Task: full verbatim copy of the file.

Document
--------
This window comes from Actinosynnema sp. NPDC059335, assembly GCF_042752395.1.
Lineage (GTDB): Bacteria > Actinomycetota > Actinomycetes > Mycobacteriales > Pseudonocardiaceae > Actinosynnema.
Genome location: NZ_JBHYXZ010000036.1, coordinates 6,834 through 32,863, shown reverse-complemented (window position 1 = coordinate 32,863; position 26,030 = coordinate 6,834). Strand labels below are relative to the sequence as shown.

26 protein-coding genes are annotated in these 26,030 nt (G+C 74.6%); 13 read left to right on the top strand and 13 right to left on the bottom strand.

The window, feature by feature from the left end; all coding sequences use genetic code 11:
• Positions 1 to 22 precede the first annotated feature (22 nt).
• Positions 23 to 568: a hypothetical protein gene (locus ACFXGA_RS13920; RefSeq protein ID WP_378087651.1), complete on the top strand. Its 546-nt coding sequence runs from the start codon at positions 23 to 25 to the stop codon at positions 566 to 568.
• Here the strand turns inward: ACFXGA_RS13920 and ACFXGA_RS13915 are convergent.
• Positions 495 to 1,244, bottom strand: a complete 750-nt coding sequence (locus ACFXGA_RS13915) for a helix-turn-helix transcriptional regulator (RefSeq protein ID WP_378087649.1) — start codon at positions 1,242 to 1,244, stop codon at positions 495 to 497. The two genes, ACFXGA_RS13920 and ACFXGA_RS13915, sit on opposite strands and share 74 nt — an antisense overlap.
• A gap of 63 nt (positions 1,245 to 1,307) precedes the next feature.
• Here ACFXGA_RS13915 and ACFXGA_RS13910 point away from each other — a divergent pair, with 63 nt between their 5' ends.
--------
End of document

This window comes from Actinosynnema sp. NPDC059335, assembly GCF_042752395.1.
Lineage (GTDB): Bacteria > Actinomycetota > Actinomycetes > Mycobacteriales > Pseudonocardiaceae > Actinosynnema.
Genome location: NZ_JBHYXZ010000036.1, coordinates 6,834 through 32,863, shown reverse-complemented (window position 1 = coordinate 32,863; position 26,030 = coordinate 6,834). Strand labels below are relative to the sequence as shown.

26 protein-coding genes are annotated in these 26,030 nt (G+C 74.6%); 13 read left to right on the top strand and 13 right to left on the bottom strand.

The window, feature by feature from the left end; all coding sequences use genetic code 11:
• Positions 1 to 22 precede the first annotated feature (22 nt).
• Positions 23 to 568: a hypothetical protein gene (locus ACFXGA_RS13920; RefSeq protein ID WP_378087651.1), complete on the top strand. Its 546-nt coding sequence runs from the start codon at positions 23 to 25 to the stop codon at positions 566 to 568.
• Here the strand turns inward: ACFXGA_RS13920 and ACFXGA_RS13915 are convergent.
• Positions 495 to 1,244, bottom strand: a complete 750-nt coding sequence (locus ACFXGA_RS13915) for a helix-turn-helix transcriptional regulator (RefSeq protein ID WP_378087649.1) — start codon at positions 1,242 to 1,244, stop codon at positions 495 to 497. The two genes, ACFXGA_RS13920 and ACFXGA_RS13915, sit on opposite strands and share 74 nt — an antisense overlap.
• A gap of 63 nt (positions 1,245 to 1,307) precedes the next feature.
• Here ACFXGA_RS13915 and ACFXGA_RS13910 point away from each other — a divergent pair, with 63 nt between their 5' ends.